|Publication number||US37282 A|
|Publication date||Jan 6, 1862|
|Publication number||US 37282 A, US 37282A, US-A-37282, US37282 A, US37282A|
|Inventors||And E. Boeklen|
|Export Citation||BiBTeX, EndNote, RefMan|
|Referenced by (6)|
|External Links: USPTO, USPTO Assignment, Espacenet|
` eLBit'nenr, of the ctyyconnty, and State of H. State of .New York, and WILLIAM STAEHLE-N,
saine, reference being had to vthe accompanyfof the same in a transverse 'direction'. Fig.;
lplaneindicated by the'liue a." a: of Fig. 2: Fig.
portion-of the leg, illustrating afmodication" 'oftheanklefoinn Y Similar le ters of reference indicate lcorrespending parts in theseveral figures.
Aliinb `in s'nchmanner as "may be desirablev to adapt it to the length of thefnatural limb 'andconformation' ofgthe foot of thel intending Y'i'uga limb to suit-each particular case is to a cost of manufacture. is considerably Vreduced Varr'nle-jnut, byfwhich the movements permitted to the said -joint are 4madel tof'approxi'mate i nearertofthe natural joint'than it does inthe artificial 1egs. hretotbre constructed, such novel construction' `being' 1 yalso fa-pplicableY to;v thewrist and other'jointsof `anartiicialfa'rin"`l flower legni` two *pieces,1B C, theertiticlallimb. struction ofsuclfparts of an'articial limb as is enabled to be adjustedto correspond with are required tofbei'rlgid, of corrugated plate `*me tal,`.'whersbythc limb-can bemade 'of suiiicient 'strength 'with less weight and more duif `roble than .when 4In ade 'of' the materials heretof vfreemployed T. F. ENGELBREGHT, onfnn'w rennes1) n. 'B QEKL -Y l orcnoonnrn, mr..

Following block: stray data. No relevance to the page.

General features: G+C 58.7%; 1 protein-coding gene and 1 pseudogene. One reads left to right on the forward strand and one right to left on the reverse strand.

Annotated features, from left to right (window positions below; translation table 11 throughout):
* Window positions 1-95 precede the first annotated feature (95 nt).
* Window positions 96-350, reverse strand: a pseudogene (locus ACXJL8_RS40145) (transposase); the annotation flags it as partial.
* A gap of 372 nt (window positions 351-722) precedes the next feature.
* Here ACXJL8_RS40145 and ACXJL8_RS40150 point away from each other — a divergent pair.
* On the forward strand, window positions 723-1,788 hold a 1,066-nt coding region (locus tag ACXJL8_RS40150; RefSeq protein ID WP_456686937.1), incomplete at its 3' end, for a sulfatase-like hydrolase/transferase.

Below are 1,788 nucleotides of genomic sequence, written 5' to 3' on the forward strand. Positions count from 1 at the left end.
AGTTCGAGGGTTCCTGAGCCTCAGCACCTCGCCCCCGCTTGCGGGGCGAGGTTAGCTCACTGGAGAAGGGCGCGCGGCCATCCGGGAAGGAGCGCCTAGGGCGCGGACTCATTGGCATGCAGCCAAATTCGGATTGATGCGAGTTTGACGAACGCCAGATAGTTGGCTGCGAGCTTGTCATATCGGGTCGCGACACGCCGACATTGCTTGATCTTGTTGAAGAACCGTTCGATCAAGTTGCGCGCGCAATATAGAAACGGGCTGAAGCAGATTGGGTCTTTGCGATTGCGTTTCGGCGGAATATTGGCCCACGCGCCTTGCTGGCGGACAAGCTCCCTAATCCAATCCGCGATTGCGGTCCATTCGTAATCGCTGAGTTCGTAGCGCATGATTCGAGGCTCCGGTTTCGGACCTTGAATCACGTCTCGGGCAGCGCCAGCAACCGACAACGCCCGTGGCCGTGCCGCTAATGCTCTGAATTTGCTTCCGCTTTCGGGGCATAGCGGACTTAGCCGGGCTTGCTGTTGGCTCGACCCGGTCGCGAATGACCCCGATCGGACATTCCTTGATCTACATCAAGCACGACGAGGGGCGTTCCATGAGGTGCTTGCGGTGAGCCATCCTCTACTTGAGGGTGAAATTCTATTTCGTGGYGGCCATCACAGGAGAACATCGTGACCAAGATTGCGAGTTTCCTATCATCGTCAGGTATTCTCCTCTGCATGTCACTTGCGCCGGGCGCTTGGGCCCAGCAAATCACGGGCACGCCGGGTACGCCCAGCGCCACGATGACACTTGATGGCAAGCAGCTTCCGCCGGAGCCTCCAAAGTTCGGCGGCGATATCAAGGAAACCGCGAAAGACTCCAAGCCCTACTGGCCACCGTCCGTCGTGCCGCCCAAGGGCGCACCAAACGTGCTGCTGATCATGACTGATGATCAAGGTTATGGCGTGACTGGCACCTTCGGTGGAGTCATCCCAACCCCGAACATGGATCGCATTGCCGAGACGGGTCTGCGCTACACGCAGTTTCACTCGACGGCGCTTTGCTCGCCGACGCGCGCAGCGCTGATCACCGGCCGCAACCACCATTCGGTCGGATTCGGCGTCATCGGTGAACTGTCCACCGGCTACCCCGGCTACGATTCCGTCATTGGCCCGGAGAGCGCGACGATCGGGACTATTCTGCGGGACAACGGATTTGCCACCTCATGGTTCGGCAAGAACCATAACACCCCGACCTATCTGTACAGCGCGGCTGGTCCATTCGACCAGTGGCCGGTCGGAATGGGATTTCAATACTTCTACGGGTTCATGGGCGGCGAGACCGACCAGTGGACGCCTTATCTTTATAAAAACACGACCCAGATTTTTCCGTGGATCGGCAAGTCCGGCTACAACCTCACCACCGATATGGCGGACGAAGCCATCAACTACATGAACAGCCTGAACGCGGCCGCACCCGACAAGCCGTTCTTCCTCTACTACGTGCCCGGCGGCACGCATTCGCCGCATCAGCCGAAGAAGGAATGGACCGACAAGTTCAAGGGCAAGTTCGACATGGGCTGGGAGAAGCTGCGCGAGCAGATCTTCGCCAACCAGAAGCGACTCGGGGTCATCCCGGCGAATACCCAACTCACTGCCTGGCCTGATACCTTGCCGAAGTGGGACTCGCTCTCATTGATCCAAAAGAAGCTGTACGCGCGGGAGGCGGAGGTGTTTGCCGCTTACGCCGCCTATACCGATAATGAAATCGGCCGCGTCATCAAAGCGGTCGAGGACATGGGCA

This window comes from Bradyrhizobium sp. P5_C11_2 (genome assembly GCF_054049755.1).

.fspecinatiqn forming: 'fm1-t omettere rai-.ent no. emana, dated January s, 1863.